Many normal people would flinch at the assertion that conservatism and the conservative movement is dead or even dying. Instead, the normal person would prefer to say it has been betrayed by politicians, as well as their flacks in the so-called conservative media. Of course, all of this assumes one can get three people to agree on what it means to be a conservative.
There’s also an age issue. Someone in their 70’s will have a different sense of how to define conservative from someone in their 30’s. The 70-year old will have come of age when Eisenhower was the definition of conservative or maybe Goldwater. The 30-year old is walking around thinking Newt Gingrich is the archetypal right-winger. All of us are trapped in our piece of the timeline.
If we narrow the scope a bit and just look at professional conservatism in America, the type we associate with the modern Republican Party, then it is fair to say it is seriously wounded, if not dying. The action these days is out on the fringe. The term “Alt-Right” seems to have taken over as the popular label, but it is pretty the same people who have been purged from conservatism.
Before you can finger the people responsible for killing conservatism you have to figure out what went wrong. Buckley Conservatism ran out of reasons to exist. It was first and foremost a defense against communism, specifically Soviet aggression abroad and communist infiltration at home. Once the Cold War ended, communism collapsed and Buckley Conservatism was left without a reason to exist. The dragon was slain and there was no need for a champion.
Buckley Conservatism was supposed to be a fusion of libertarian economics and politics with traditionalism and social conservatism. The Right would be for free markets, but also defend traditional institutions and the social consensus that promotes stability. Ronald Reagan ran on this platform in 1980 and National Review, the flagship publication of the Right, was the intellectual home of fusionism.
That combination of traditionalism and capitalism should have been a solid foundation for a post-Cold War conservatism, but that’s not what happened. Instead, official conservatism quickly became something closer to Corporate Libertarianism. The guy to blame for that is probably Newt Gingrich. He emerged as the leader of the baby boomer conservatives in the early 90’s and made it into technocratic managerialism.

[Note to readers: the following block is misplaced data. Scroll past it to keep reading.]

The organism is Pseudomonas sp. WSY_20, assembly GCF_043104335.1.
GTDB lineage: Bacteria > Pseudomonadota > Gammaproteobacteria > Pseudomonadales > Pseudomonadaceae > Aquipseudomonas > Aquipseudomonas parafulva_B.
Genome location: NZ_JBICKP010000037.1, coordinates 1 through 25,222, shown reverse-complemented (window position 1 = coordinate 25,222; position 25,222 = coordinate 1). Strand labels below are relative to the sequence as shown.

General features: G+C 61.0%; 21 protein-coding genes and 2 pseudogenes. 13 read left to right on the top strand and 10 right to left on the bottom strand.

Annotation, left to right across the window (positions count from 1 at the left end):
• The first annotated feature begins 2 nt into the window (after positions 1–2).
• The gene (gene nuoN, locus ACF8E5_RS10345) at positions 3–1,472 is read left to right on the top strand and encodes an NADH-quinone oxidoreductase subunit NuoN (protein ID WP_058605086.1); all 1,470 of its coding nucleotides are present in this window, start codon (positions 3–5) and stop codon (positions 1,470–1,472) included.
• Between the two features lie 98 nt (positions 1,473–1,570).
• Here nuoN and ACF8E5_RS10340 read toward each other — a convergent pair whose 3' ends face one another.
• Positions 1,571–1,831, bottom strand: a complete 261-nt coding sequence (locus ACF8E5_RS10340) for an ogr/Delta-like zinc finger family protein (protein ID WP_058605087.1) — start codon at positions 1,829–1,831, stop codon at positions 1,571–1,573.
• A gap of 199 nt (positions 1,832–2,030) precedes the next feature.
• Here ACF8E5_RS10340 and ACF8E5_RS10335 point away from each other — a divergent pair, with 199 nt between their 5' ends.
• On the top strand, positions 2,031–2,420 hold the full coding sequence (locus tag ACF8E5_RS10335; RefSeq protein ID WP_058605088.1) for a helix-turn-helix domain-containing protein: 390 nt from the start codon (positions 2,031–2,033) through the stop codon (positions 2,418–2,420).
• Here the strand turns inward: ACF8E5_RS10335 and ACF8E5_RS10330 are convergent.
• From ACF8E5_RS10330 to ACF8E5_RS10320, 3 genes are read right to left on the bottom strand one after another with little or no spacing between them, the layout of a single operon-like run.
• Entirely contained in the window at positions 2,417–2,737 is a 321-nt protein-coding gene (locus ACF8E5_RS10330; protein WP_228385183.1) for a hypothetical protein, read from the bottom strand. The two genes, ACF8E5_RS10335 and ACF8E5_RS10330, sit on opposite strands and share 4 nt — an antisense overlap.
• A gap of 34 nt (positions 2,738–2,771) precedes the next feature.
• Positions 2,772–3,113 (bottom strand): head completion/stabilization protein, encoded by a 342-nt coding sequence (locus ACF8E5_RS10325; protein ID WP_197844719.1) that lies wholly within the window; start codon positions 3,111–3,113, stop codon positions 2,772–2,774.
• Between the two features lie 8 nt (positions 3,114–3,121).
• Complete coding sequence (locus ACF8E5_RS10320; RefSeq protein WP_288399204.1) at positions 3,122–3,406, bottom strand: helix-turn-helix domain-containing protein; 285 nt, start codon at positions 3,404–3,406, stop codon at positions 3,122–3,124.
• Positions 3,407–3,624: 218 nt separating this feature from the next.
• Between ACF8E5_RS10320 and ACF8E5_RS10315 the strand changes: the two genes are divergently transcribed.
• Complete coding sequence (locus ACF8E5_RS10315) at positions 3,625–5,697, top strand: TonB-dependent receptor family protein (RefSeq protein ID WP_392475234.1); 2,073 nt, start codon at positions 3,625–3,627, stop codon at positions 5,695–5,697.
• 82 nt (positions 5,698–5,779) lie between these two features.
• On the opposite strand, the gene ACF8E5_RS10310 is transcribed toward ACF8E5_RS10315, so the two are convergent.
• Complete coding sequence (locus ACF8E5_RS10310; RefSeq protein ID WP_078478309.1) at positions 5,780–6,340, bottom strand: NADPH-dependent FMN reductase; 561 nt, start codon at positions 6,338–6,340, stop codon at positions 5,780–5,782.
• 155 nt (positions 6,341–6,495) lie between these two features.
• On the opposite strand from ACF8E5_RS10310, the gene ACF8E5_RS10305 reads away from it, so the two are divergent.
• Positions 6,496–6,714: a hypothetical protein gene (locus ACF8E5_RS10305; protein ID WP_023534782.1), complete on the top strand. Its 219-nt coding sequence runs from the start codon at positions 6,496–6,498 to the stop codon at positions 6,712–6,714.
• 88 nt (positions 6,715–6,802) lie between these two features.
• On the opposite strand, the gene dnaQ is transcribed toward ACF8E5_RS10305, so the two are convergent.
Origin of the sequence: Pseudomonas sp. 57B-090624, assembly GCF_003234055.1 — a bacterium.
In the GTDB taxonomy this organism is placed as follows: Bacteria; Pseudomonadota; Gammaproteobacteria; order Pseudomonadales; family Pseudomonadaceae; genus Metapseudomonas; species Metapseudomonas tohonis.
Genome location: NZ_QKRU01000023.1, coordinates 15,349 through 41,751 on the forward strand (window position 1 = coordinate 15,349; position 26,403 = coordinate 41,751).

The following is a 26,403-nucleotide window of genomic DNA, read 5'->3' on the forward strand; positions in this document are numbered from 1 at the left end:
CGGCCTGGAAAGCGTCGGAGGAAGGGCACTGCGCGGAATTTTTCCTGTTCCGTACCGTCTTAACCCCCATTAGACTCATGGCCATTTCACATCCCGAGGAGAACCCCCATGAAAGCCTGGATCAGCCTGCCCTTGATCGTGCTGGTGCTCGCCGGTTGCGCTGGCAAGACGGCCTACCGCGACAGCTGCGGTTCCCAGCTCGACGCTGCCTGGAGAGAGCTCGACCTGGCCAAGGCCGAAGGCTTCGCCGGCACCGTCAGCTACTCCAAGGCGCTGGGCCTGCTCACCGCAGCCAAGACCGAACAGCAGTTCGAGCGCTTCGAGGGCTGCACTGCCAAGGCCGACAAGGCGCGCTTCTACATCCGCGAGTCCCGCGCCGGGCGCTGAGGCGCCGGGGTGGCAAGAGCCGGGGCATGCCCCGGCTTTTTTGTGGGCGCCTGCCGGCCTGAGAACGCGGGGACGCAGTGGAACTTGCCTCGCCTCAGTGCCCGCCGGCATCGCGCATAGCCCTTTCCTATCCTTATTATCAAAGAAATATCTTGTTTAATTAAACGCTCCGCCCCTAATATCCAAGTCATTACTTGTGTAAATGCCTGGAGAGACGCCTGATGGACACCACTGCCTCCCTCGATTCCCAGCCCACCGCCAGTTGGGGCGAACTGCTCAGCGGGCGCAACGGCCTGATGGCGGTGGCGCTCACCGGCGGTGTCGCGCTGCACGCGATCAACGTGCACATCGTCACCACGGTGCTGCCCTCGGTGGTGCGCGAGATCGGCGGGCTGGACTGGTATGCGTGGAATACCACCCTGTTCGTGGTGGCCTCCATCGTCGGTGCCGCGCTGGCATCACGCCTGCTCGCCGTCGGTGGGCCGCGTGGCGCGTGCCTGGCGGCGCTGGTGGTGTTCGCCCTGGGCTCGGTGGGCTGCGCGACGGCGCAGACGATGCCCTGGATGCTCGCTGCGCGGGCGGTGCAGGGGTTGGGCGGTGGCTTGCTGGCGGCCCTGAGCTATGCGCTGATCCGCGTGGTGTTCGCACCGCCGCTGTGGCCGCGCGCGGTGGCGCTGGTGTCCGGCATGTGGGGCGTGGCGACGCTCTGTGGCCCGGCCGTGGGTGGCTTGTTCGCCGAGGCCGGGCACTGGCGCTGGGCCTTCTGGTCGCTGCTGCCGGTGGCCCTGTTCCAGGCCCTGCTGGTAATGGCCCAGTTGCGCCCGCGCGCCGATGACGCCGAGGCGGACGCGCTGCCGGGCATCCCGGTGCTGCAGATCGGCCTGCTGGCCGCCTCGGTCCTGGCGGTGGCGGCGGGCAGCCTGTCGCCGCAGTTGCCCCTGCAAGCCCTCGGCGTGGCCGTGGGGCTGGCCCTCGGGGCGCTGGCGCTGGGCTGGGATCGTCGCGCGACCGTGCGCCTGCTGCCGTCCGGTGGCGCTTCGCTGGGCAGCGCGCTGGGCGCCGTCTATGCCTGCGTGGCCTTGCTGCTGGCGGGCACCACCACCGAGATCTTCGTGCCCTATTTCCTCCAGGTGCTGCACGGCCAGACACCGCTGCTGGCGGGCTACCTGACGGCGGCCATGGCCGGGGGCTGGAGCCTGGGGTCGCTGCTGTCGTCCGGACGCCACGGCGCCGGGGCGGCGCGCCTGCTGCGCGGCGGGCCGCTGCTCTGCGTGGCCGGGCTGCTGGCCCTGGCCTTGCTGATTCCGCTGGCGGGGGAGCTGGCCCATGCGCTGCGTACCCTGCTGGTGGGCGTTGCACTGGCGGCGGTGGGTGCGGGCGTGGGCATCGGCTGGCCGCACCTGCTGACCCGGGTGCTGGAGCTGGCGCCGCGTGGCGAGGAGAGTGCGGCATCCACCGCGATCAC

Newt redefined the Official Right in the 90’s, steering it toward Jack Kemp’s managerial conservatism, with its emphasis on making government better. Instead of rolling back the welfare state, the goal was to direct the power of the Federal government toward “conservative” ends. If you look at the Contract with America, the thing reeks of managerialism. It’s the sort of technocratic agenda guys like Ramesh Ponnuru are still trying to sell, mostly because it means jobs for their friends and family.
Eventually, the Gingrich Revolution gave us Big Government Conservatism and Compassionate Conservatism, both just marketing programs for embracing statist solutions in place of traditional conservative solutions. Instead of leaving families and communities to manage their affairs, government would nudge them along with an array of tax schemes and regulatory gimmicks. Need more kids? Turn the knob for child tax credits to get the old baby makers heated up out their in flyover country!
Fundamentally, conservatism is a cultural perspective. It’s a philosophical outlook rooted in ones traditions and heritage. Managerialism is the obliteration of culture and tradition, in favor of sterile technocratic governance. Once the Official Right surrendered to this it ceased to be conservative. No conservative ends can ever be achieved at gun point. Political liberty, after all, is the minimization of the use of coercion by the state in its essential role of preventing one person’s freedom from intruding upon another’s.
That’s why Buckley Conservatism is dying. The challenges of this age are all cultural. Globalism marshals the monopoly of force of each state against the local communities trying to hold onto their traditional way of life. Mass migration disrupts the demographic balance that makes for social stability. You can’t address these forces, much less oppose them, with programs that promise to expand the role of the state in the affairs of the citizens.
The Contract with America promised to eliminate 95 specific government programs. None of those programs were eliminated. Welfare reform was passed and offered the first substantive alterations of these programs in a generation. Even so, the budget for these 95 programs during Gingrich’s time as Speaker grew by 13%. That’s the story of post-Cold War conservatism. Lots of Five Year Plans and artfully labeled agendas, but the result has been a 25 year run of expanding government and retreating liberty.
Newt’s brand of conservatism was all about avoiding the schoolyard bullies by either currying favor with them as a flunky or quietly submitting to them, pretending to maintain his dignity. It’s why the modern conservative endlessly prattles on about his principles. For them, dignified submission is a principle. The result has been a generation of failure. The Left has gone from one triumph to the next in the culture war, beating the country so out of shape a man of 1990 would hardly recognize it.
Newt is not history’s greatest monster and he may very well have been sincere in his efforts. Regardless, the embrace of credentialism, the creeping mandarinism that comes with the managerial state and the preference for technocratic solutions over traditional responses is what killed Official Conservatism. The flowering of all that was in the early 90’s when Newt and the other “Class of ’94” types seized the party and redefined conservatism. Two decades on and it is now headed for the ash heap of history.